How does inquiry-based learning affect attitudes towards science of first grade English language learners?

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Montana State University - Bozeman, Graduate School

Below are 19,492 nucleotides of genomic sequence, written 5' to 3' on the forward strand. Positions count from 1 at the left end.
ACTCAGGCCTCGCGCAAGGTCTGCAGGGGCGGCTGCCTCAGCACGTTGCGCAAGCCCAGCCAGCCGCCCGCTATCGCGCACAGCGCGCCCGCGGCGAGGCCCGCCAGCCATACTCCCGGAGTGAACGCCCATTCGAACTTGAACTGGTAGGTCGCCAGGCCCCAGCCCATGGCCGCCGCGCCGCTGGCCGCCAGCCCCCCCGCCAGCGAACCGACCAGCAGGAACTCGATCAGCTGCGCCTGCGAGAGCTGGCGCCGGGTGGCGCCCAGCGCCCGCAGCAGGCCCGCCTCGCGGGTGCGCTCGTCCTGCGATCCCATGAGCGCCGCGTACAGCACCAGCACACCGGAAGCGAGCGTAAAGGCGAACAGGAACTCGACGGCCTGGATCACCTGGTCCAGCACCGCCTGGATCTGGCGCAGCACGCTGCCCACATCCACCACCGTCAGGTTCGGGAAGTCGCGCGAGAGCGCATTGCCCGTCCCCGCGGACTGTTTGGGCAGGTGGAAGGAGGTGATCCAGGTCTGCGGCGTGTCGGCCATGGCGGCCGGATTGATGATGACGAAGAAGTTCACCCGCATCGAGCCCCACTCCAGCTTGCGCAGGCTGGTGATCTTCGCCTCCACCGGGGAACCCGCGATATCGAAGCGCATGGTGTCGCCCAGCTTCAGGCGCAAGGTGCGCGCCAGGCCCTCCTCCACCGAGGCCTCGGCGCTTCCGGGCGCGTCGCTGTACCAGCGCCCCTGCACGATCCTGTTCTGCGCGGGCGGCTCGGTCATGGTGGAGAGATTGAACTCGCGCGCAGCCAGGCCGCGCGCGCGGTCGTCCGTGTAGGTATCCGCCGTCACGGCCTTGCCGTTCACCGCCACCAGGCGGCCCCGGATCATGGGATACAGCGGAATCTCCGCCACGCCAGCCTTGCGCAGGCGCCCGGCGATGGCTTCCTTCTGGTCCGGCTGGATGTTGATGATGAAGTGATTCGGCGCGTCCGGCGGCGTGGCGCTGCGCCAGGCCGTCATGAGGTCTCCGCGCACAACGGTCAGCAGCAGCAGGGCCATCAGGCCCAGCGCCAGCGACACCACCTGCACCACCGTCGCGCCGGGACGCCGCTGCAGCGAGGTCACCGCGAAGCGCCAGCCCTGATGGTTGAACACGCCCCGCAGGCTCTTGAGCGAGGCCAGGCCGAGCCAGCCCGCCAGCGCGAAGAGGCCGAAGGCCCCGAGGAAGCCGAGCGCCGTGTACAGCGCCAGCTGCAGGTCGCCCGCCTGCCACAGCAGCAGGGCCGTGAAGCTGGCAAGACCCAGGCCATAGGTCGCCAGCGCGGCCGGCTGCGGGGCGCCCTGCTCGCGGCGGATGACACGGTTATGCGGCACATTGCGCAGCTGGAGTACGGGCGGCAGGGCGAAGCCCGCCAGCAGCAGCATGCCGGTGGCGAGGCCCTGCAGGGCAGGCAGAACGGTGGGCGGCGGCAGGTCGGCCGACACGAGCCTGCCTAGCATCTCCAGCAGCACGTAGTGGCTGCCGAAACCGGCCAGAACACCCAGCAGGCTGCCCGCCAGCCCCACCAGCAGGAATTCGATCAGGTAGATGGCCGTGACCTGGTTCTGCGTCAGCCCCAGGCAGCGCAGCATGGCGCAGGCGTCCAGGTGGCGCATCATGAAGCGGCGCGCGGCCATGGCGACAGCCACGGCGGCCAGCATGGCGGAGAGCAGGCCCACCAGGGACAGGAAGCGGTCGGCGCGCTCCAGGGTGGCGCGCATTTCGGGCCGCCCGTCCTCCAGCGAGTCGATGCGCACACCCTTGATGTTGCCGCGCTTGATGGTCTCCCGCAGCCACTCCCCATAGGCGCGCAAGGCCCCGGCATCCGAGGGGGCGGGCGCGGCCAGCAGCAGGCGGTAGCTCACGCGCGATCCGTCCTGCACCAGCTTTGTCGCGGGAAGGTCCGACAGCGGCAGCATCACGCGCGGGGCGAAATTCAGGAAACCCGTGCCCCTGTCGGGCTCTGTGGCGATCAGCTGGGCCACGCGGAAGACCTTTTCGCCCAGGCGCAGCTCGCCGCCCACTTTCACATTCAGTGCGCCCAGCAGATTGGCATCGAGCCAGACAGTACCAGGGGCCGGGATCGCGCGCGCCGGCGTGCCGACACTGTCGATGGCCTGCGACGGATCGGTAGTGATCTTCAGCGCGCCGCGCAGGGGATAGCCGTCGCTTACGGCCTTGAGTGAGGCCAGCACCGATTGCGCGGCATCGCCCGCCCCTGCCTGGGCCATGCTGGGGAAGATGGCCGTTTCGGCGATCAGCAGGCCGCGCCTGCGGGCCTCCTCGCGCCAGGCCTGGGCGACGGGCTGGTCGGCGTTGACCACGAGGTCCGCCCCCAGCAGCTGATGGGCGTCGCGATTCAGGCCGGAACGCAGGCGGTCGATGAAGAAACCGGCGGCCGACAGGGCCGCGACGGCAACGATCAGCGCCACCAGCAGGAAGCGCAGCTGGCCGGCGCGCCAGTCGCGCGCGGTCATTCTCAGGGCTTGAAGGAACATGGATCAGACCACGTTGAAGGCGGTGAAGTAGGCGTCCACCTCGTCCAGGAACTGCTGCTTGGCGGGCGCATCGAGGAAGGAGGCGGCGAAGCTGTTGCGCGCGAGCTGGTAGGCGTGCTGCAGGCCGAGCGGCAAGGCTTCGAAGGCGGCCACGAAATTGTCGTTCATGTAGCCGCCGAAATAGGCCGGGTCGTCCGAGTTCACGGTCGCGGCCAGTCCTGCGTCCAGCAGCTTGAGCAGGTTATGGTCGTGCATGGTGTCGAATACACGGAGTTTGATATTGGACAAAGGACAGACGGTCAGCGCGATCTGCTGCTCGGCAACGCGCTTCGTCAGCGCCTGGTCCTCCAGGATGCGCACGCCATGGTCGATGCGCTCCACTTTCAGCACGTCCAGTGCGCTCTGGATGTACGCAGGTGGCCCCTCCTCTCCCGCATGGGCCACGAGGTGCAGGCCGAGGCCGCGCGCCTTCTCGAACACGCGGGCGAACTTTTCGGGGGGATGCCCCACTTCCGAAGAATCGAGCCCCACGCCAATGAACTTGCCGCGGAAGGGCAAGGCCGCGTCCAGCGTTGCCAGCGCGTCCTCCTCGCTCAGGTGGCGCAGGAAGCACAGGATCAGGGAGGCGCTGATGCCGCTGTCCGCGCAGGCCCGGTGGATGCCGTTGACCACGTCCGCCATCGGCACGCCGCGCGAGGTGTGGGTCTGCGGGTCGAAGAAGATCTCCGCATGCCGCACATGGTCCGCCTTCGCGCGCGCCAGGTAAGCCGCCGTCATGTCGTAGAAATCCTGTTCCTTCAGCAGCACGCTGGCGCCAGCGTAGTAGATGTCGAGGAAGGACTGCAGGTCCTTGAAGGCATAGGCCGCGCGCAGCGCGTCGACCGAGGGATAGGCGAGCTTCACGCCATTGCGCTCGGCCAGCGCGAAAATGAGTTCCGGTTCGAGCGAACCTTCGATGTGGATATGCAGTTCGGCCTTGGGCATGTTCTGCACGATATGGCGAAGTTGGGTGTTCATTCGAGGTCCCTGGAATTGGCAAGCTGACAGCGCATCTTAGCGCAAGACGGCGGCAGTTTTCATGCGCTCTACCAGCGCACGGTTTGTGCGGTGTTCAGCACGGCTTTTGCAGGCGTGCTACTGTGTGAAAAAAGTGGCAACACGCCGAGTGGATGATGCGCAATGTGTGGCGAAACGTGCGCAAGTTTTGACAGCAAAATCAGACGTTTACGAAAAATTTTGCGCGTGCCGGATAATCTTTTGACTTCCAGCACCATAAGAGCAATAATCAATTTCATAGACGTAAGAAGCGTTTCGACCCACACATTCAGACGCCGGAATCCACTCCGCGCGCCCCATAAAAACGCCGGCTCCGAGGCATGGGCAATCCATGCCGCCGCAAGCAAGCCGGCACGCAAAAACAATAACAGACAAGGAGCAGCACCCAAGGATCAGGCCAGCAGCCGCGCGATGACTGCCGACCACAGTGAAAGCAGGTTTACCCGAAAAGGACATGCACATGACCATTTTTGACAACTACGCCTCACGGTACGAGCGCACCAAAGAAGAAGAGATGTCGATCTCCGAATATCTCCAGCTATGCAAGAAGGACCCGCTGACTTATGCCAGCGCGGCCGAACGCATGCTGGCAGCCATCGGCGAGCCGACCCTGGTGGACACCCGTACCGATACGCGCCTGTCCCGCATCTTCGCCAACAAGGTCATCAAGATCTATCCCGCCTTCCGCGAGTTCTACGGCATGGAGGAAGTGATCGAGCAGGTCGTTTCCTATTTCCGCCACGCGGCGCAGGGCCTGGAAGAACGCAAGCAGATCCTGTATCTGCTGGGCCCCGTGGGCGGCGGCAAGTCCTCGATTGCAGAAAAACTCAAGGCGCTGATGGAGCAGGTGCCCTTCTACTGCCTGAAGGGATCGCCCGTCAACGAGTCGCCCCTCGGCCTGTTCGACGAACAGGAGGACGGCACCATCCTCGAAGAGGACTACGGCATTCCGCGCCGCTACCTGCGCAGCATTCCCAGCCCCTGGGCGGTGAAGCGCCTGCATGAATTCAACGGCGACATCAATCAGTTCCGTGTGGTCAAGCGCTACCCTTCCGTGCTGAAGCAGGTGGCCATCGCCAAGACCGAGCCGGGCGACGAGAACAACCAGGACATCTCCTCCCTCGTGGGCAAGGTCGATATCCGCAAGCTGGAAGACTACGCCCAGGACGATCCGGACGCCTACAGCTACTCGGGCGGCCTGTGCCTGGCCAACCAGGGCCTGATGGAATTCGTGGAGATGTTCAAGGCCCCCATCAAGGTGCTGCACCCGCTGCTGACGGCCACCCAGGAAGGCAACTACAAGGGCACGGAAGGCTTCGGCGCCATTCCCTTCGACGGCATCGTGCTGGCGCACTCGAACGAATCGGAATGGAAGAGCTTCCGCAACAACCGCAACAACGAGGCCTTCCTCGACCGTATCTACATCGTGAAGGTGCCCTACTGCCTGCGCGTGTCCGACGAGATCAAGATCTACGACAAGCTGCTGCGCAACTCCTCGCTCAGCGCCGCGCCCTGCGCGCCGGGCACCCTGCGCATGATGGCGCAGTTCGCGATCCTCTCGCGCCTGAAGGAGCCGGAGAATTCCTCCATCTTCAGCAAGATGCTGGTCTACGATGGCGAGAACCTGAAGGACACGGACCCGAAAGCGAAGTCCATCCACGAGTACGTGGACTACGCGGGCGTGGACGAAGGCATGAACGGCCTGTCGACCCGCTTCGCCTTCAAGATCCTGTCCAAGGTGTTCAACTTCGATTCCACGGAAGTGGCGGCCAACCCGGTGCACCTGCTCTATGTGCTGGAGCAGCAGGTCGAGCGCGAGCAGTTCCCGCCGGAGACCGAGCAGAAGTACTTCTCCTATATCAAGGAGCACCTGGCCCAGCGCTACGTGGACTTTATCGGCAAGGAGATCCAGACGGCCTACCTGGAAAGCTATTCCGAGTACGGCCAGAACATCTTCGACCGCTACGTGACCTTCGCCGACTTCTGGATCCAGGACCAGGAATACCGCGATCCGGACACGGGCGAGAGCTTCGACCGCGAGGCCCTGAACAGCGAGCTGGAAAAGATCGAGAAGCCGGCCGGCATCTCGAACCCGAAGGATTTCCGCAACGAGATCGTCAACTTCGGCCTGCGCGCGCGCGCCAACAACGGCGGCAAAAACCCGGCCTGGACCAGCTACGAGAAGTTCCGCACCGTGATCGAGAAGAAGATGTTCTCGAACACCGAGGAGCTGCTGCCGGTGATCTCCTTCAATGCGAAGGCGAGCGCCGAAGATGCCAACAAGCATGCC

English Language Learners in fourth and fifth grade often express poor attitudes towards science class due to limited English. Lack of English rather than science content knowledge seems to be the deterrent for their success on formal science assessments. I worked with first grade English Language Learners using inquiry-based learning to improve students' attitudes towards science class. Students were engaged in open-ended, student-centered language building activities. Students constructed their own knowledge in teams and explored topics they felt interesting. Quantitatively there was not a significant difference in the students' academic performance. Comparing the inquiry-based learning with a more "traditional" teacher-centered, scripted approach, there was a statistically significant difference in the students' attitudes towards the inquiry-based lessons. English Language Learners need this less formal approach where they can work together to build their knowledge. Working cooperatively, the students practice the informal science language associated with the content without the added pressure of speaking up in front of the teacher or the whole class. Teachers of English Language Learners should expand their own content knowledge as well as work towards being an inquiry-based teacher to provide less stressful learning environment for their Limited English students.




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